Depending on one’s point of view, libertarians seem at times quite adept at bending their principles. For the life of me I could not see how invading Saddam Hussein’s Iraq could be defended on libertarian grounds. But many soi-disant libertarians have done so. In the midst of the countless disasters that conflict has brought in its train is a drastically reduced sphere of liberty for women and for gays. The latter are now being hunted down by death squads.
To be sure there are a number of varieties of libertarianism. To me an attractive alternative to the libertarian absolutism of the five-year old buying heroin is what is called the night-watchman concept of the state. People are free to do as they please, but every once and while the night watchman has to step in. Moreover, his or her very presence will cause people to behave differently than they might otherwise do.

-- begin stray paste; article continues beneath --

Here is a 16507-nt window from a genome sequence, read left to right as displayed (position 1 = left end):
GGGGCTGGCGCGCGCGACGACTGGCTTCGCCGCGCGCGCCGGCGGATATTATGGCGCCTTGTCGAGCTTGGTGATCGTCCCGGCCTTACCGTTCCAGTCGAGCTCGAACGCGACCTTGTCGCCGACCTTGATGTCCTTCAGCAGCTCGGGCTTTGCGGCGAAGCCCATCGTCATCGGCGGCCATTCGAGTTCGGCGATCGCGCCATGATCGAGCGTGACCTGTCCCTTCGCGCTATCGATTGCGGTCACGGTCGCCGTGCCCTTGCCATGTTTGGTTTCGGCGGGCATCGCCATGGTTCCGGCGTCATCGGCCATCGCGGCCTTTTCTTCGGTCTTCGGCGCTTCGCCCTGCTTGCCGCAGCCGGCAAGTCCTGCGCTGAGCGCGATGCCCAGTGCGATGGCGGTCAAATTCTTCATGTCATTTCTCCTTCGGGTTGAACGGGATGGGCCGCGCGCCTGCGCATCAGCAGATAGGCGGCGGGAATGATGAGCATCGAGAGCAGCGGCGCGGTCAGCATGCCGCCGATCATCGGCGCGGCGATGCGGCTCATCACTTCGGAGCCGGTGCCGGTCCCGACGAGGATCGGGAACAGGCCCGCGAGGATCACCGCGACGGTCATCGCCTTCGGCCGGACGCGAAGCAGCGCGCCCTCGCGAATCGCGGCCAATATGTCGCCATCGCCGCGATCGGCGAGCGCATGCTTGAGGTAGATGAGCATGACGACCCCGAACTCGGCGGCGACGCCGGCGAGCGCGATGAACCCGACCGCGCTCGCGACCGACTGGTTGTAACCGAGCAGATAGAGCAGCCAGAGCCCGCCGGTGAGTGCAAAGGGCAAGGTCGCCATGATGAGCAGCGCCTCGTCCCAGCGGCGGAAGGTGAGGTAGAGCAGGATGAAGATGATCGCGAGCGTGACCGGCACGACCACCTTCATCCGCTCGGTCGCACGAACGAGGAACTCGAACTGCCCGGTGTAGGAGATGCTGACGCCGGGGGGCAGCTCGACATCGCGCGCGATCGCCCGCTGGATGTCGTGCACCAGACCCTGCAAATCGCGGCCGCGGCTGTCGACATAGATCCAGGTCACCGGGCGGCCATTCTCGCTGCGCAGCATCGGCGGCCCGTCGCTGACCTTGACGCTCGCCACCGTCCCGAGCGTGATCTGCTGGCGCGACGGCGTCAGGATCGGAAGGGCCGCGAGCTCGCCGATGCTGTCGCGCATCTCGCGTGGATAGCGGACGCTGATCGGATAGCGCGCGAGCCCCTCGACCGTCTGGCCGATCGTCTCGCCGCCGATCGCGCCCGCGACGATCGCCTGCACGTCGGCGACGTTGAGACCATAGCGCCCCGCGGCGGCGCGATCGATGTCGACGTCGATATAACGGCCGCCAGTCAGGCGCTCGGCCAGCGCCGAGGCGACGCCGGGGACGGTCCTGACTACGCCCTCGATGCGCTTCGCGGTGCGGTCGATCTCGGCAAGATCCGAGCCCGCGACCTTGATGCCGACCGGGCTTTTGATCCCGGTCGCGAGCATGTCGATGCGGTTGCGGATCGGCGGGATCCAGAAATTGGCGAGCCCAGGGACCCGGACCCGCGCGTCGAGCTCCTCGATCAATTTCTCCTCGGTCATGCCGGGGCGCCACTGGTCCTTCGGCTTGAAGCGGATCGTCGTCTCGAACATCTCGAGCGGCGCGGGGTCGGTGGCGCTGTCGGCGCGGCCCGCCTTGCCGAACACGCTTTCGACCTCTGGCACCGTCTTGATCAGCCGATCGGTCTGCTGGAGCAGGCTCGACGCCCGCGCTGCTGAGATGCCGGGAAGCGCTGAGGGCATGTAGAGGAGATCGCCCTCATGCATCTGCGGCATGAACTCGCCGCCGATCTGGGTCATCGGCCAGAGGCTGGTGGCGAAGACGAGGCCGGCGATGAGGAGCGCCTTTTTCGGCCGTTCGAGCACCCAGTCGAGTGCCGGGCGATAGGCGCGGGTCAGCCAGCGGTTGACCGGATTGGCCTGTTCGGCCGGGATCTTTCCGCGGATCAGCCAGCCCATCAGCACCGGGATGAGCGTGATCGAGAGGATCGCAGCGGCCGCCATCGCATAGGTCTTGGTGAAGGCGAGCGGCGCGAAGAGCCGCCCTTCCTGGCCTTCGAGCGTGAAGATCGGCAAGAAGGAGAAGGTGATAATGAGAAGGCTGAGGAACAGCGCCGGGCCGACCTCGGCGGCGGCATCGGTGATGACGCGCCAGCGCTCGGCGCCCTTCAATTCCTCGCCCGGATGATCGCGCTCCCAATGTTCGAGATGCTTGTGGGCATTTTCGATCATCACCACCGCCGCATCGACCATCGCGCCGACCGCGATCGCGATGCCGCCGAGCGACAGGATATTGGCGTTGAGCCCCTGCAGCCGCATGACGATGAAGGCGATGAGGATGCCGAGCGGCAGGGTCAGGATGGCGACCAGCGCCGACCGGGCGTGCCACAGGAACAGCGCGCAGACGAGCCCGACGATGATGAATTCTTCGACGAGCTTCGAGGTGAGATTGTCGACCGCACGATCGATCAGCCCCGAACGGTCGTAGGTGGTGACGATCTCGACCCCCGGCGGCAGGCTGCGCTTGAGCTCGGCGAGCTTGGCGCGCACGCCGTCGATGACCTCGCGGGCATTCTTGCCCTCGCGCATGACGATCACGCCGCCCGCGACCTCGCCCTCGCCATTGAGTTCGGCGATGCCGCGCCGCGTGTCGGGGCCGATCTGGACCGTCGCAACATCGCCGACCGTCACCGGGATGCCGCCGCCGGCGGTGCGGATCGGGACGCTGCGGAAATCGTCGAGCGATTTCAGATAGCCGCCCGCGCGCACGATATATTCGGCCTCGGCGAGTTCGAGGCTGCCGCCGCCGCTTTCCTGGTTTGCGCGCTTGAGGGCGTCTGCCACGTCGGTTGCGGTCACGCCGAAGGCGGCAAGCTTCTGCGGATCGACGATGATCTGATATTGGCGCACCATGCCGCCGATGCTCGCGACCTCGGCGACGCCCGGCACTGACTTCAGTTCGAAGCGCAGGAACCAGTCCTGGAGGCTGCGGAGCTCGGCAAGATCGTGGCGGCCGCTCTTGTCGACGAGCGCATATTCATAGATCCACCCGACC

Since people are likely to continue to make marriage contracts, whether on religious grounds or not, it would seem that the state has the obligation--as a night watchman, if you will--to guarantee that such contracts are fair and equitable. This responsiblity should include the provision that such contracts are available to all, including gay and lesbian couples.
In all likelihood, we will never achieve the paradise--or nightmare, if you will--of Full Lib ertarianism. Looking back over our history, it would seem that the closest we came to this putative ideal was the era of the American Founding. And in that time, our first landmark document enjoined “life, liberty, and the p u r s u i t o f h a p p i n e s s.” Government cannot produce happiness; only individuals and affinity groups can do that. However, government must promote what my friend at Gay Species terms “human flourishing.”
Let me conclude these fragmentary observations with another example. When asked how I can continue to live in a cheap apartment covered by rent control, I reply that under present circumstances libertarians are entitled to take advantage of whatever benefits are available. In an ideal society things would be different. But we are not there. In the meantime libertarianism is not a suicide pact
Labels: libertarian limits